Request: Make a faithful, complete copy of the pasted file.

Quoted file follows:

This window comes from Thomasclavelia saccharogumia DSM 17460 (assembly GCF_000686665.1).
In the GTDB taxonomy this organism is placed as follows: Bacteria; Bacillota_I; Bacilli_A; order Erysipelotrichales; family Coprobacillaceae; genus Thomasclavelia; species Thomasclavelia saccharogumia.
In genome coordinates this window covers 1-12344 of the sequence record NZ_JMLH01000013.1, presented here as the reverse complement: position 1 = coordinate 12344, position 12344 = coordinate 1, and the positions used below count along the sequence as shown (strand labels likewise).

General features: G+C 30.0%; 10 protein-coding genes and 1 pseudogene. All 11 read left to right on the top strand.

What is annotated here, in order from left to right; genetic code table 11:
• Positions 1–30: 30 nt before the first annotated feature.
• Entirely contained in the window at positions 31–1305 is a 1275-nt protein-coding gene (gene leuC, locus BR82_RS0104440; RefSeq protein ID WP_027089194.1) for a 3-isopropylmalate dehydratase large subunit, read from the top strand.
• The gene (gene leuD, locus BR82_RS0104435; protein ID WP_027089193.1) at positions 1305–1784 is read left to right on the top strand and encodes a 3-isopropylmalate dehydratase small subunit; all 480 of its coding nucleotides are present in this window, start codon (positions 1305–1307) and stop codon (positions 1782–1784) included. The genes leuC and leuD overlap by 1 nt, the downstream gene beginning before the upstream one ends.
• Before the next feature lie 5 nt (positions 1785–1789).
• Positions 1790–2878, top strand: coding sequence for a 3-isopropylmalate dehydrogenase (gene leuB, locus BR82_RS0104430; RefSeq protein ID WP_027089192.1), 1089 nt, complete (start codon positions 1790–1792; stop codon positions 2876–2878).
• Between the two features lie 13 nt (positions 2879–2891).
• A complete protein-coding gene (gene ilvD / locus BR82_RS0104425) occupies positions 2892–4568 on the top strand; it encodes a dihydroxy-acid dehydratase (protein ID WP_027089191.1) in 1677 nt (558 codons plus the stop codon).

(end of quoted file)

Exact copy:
This window comes from Thomasclavelia saccharogumia DSM 17460 (assembly GCF_000686665.1).
In the GTDB taxonomy this organism is placed as follows: Bacteria; Bacillota_I; Bacilli_A; order Erysipelotrichales; family Coprobacillaceae; genus Thomasclavelia; species Thomasclavelia saccharogumia.
In genome coordinates this window covers 1-12344 of the sequence record NZ_JMLH01000013.1, presented here as the reverse complement: position 1 = coordinate 12344, position 12344 = coordinate 1, and the positions used below count along the sequence as shown (strand labels likewise).

General features: G+C 30.0%; 10 protein-coding genes and 1 pseudogene. All 11 read left to right on the top strand.

What is annotated here, in order from left to right; genetic code table 11:
• Positions 1–30: 30 nt before the first annotated feature.
• Entirely contained in the window at positions 31–1305 is a 1275-nt protein-coding gene (gene leuC, locus BR82_RS0104440; RefSeq protein ID WP_027089194.1) for a 3-isopropylmalate dehydratase large subunit, read from the top strand.
• The gene (gene leuD, locus BR82_RS0104435; protein ID WP_027089193.1) at positions 1305–1784 is read left to right on the top strand and encodes a 3-isopropylmalate dehydratase small subunit; all 480 of its coding nucleotides are present in this window, start codon (positions 1305–1307) and stop codon (positions 1782–1784) included. The genes leuC and leuD overlap by 1 nt, the downstream gene beginning before the upstream one ends.
• Before the next feature lie 5 nt (positions 1785–1789).
• Positions 1790–2878, top strand: coding sequence for a 3-isopropylmalate dehydrogenase (gene leuB, locus BR82_RS0104430; RefSeq protein ID WP_027089192.1), 1089 nt, complete (start codon positions 1790–1792; stop codon positions 2876–2878).
• Between the two features lie 13 nt (positions 2879–2891).
• A complete protein-coding gene (gene ilvD / locus BR82_RS0104425) occupies positions 2892–4568 on the top strand; it encodes a dihydroxy-acid dehydratase (protein ID WP_027089191.1) in 1677 nt (558 codons plus the stop codon).